John Kirk
There are two main aspects to this story: the action/revenge, and the metafiction. They're both handled well, and it picks up on hints that were dropped in earlier issues, showing that Morrison had been planning this for a while.

(view spoiler)
...more
sixthreezy
I was absolutely blown away by this last volume of Animal Man by Grant Morrison. Everything that had been written up until this point, is utilized in such a special way. It's so hard to ignore the absolute talent of Grant Morrison. When his writing makes sense, it can really be of some of the best quality writing period, let alone in graphic novels themselves. This was of graphic novel classic quality, and I see now why so many hold this high on the list of comic classics. The fourth wall isn't ...more
Chadwick
Jan 02, 2008 Chadwick rated it 5 of 5 stars  ·  review of another edition
Recommends it for: anyone who enjoys comics
Shelves: comics
Ah, the days when metafiction and comics were just going on their first dates. I'm so glad this is finally collected in trade paperback. Animal Man was so much fun. The art is kind of lame early 90s bad DC house style, until the end of the book. I always cry at the end.
Adrian Alvarez
This final volume of Morrison's run on the Animal Man title culminates in balls out meta-fiction, which was interesting for all its implied, abstract elements of contemplation but as far as the text itself it worked as a kind of short hand for theoretical work a reader could do, you know, on his own time. Lack of intellectual rigor aside, this is a comic book, meaning it has certain responsibilities to entertainment as well as enlightenment and I thought Morrison balanced both wonderfully.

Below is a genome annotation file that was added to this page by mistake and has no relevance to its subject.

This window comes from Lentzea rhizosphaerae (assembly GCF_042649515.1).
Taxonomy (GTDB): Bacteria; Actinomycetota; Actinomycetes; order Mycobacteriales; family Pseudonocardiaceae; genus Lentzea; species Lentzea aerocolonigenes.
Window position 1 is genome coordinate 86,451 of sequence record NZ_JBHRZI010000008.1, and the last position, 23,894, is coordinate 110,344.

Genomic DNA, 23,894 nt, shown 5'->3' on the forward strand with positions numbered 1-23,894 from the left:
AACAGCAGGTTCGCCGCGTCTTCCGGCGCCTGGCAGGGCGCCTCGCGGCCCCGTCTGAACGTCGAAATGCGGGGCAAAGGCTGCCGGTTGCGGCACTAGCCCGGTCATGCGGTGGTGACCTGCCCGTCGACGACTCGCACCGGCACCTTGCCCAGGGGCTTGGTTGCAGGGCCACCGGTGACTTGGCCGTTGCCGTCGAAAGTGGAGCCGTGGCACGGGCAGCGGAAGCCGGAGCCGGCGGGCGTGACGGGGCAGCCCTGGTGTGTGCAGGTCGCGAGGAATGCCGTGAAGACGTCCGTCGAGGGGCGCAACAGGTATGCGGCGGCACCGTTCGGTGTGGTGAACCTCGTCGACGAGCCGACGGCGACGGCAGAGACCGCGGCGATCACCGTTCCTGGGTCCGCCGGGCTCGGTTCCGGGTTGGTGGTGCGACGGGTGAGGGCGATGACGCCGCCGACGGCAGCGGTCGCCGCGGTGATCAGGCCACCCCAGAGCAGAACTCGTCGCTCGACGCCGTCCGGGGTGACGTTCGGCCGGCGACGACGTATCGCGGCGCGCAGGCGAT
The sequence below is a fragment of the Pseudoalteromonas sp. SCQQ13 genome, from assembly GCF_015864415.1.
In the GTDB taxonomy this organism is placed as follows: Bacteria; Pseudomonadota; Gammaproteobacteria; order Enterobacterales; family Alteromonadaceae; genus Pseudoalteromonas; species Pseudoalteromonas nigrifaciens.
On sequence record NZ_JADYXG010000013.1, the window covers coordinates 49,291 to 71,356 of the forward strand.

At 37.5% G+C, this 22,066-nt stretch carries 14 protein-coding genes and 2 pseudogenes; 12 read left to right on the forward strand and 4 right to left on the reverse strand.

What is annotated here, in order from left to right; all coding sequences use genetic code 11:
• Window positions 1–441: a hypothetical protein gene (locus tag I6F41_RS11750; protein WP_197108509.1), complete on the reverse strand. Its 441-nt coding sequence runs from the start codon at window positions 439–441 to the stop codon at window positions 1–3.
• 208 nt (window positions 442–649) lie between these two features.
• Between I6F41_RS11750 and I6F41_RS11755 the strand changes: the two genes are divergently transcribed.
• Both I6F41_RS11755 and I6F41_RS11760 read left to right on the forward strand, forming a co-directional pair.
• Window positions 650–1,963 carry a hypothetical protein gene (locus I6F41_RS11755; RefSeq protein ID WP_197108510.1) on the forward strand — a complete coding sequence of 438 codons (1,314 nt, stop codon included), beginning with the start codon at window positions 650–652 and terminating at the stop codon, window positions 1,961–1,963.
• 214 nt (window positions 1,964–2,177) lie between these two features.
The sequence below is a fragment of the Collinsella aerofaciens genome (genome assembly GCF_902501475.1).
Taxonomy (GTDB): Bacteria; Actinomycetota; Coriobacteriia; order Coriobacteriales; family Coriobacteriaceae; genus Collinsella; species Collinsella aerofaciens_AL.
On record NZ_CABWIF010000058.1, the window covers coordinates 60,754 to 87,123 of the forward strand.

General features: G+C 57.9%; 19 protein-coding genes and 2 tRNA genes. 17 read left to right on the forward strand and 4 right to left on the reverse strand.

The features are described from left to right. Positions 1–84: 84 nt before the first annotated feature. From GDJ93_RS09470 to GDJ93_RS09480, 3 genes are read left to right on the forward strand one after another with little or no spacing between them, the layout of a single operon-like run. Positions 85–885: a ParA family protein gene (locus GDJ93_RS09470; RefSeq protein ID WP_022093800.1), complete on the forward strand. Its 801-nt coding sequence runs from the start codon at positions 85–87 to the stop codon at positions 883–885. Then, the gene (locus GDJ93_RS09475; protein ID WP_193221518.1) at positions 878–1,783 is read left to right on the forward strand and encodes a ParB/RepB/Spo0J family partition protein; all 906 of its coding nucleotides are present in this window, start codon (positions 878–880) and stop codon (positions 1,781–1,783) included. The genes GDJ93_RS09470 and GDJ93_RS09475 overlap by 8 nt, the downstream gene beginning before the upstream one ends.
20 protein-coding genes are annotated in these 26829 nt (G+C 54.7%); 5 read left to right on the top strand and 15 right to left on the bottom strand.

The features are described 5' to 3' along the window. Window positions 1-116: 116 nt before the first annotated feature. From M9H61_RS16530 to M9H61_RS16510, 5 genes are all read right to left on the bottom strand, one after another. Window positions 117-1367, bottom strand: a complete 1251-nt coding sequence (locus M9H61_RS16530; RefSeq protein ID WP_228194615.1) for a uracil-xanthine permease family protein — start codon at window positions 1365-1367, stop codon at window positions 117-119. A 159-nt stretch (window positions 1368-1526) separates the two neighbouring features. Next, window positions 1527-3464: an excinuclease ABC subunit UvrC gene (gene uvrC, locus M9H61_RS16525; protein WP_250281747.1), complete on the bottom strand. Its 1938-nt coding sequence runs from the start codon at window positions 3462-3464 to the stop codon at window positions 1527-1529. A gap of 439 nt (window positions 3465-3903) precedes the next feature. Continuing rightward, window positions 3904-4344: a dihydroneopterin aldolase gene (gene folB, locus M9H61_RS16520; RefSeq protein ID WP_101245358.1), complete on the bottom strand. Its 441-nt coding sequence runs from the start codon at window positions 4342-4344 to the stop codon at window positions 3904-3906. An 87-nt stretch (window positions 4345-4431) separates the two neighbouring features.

I am s
...more
Lloyd
HERE we go. Grant Morrison's third and final volume of Animal Man. "Deus ex Machina". "God in the Machine".

This volume, in short, turned the whole of Grant Morrison's run on this title into absolute genius. Gone is the ineffectual Buddy Baker, stumbling through being a superhero while the world and its events go on around him. Here is the iconic, mystic, reality-questioning Morrison work all his fans have grown to love.

In this final volume (collecting issues #18-26), Morrison has given us a comm
...more
Mabel
The first two chapters/issues of this volume, describing Animal Man and Highwater's peyote trip, is probably my favourite part of this series. I got really excited the more the presence of the 4th wall was teased out. Grant Morrison is admirably but also sadly honest about the fact that it ends with an anticlimax. It definitely peters out. The jabs at his own cop-outs with dialogue are funny, but reveal what's missing. As Grant Morrison the DC character says to Animal Man toward the end of the s ...more
Daniel Slagell
The Final Volume of Animal Man by Grant Morrison.
I have to say ties everything that has happened in the past two volumes together quite nicely, Each issue builds on what happened before and in this volume everything becomes full circle. I have to say when I first started reading Animal Man aka starting with Animal Man, Vol. 1 I have to say I didn't know what to expect but by the time I finished volume 1 and then read volume 2 Animal Man, Vol. 2: Origin of the Species and when I got to the final